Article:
I didn’t know my way around my parents’ new house, since the old one had burned down. It was on the same plot of land, and the same treasures from travels all over the world filled it, but they’d bought a house elsewhere and had it moved onto the plot. I never would stop seeing it as a labyrinth, having trouble even finding the stairs up or down.

They sent me to the corner store to get some groceries, just like they had in decades gone past. The old IGA was open again, downtown on the corner, as if it had never left, as if all its broken tile floors and worn-out conveyer belts had just been sitting in storage for twenty years.

On my way back–at a run, because time and daylight are short–I see my aunt and uncle coming into town, my father’s big sister and part of her brood. They shout to me, sing a little “Happy Birthday” out the window. It’s embarrassing, but I know their heart is in the right place. They are driving one of the cars of their generation, outdated and gigantic, a glacier with oval side windows and faux vinyl, but it’s a good fit.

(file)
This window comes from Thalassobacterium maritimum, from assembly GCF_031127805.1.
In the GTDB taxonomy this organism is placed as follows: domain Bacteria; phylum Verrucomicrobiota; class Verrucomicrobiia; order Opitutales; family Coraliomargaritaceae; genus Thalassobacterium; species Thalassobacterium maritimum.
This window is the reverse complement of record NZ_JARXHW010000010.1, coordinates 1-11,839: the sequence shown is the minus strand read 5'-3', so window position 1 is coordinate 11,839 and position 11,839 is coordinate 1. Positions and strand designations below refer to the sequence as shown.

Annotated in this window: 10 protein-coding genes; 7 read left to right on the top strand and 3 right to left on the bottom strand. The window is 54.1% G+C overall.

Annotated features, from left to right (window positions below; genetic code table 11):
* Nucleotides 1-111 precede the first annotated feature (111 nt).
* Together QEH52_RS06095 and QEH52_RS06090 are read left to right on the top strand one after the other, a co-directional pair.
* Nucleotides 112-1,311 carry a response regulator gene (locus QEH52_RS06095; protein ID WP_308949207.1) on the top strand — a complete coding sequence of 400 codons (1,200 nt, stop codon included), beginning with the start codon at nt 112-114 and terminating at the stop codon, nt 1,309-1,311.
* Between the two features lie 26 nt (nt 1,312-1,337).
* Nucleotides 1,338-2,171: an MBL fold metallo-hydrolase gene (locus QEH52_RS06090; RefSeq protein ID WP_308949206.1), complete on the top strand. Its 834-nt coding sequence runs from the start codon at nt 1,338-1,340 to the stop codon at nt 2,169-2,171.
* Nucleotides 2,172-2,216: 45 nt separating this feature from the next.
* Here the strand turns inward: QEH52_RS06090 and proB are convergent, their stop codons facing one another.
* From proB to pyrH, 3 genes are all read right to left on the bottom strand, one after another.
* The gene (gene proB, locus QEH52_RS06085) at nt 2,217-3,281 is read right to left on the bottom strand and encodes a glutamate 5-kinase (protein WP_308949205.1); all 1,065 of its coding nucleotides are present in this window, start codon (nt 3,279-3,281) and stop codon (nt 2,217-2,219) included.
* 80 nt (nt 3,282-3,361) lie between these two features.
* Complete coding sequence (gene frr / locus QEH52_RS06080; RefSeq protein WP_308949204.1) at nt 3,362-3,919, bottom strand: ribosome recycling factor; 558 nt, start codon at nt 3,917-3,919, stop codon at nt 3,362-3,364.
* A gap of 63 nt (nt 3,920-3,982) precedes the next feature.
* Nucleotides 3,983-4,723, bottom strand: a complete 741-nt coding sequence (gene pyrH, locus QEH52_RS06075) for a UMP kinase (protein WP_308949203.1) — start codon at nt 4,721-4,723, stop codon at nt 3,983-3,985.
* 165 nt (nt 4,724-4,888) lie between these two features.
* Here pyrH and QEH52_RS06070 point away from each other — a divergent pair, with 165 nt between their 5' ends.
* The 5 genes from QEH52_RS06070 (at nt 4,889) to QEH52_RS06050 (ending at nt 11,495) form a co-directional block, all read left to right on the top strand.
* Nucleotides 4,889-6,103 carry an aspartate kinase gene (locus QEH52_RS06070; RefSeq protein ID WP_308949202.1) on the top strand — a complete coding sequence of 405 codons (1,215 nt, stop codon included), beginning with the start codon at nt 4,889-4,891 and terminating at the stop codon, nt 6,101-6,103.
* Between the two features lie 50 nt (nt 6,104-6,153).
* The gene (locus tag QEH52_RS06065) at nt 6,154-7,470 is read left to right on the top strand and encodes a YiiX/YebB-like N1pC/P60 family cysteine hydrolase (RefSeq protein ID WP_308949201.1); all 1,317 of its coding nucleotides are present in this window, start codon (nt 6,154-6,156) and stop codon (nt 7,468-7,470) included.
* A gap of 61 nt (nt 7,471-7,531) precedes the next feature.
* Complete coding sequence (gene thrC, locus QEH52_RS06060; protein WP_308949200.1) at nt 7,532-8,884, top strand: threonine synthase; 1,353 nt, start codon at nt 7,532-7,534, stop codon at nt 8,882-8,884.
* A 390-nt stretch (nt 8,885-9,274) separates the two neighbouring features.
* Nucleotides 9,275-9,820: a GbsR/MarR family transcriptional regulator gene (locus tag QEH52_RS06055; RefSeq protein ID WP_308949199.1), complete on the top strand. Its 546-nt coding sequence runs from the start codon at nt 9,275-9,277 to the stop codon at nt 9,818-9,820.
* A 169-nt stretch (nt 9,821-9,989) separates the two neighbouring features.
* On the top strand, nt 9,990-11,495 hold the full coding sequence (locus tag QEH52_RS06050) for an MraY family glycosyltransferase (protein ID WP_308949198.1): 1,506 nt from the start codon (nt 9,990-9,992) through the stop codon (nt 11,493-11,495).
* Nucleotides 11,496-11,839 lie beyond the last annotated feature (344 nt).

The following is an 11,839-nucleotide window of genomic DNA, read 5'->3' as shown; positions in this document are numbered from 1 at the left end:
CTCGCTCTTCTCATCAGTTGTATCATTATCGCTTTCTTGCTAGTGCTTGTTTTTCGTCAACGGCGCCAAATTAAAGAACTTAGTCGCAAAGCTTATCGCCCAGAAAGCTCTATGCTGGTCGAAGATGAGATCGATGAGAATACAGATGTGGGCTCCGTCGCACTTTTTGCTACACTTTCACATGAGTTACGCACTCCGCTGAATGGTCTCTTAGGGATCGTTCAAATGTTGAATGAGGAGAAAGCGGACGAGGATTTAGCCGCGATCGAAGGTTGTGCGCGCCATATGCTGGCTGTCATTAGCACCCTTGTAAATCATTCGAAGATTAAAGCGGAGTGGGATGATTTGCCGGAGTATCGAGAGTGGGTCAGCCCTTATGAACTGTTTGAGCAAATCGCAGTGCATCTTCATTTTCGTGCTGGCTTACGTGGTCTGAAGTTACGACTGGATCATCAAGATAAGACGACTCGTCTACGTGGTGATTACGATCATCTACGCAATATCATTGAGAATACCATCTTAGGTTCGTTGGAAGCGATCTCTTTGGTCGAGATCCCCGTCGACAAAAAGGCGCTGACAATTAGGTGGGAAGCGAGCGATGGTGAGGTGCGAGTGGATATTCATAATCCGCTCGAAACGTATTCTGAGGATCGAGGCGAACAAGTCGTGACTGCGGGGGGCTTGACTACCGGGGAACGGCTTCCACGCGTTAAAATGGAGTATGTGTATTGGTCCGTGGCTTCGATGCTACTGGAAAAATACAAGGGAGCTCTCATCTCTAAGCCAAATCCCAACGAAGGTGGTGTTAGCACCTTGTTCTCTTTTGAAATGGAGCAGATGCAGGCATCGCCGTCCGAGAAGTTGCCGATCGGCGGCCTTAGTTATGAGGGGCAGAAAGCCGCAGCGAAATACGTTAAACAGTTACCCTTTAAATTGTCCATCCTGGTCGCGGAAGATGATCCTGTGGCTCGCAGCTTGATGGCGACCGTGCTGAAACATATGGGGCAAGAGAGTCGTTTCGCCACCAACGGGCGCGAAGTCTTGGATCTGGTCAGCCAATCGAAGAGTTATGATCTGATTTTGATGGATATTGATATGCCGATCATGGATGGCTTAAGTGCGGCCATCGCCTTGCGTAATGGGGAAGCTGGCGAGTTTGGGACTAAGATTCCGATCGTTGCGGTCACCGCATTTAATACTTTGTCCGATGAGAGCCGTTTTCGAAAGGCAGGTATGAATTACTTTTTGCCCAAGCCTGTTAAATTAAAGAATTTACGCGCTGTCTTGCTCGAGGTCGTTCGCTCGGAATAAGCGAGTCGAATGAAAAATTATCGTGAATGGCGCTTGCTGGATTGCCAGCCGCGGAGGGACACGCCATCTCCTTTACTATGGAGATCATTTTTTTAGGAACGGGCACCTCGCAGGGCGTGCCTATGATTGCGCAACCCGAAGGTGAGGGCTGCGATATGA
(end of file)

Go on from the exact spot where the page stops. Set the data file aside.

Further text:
When I reach home, I have visitors. Old friends, or were they rivals? We’d gone to school together and gone our separate ways. But they’d never been far from my mind, and I was flattered to see that the same was true. The old swingset was back in my parents’ backyard, or perhaps a new one of the same design, and we sat in the three seats idly talking of days gone by. Some old secrets were shared, and we each asked after people we’d lost track of. I had to tell one of them how truly little I cared for his opinion, and the other seemed to cut me to the quick with her questions, innocent as they seemed.

I am older, yes. I am older. But that does not mean all is lost.

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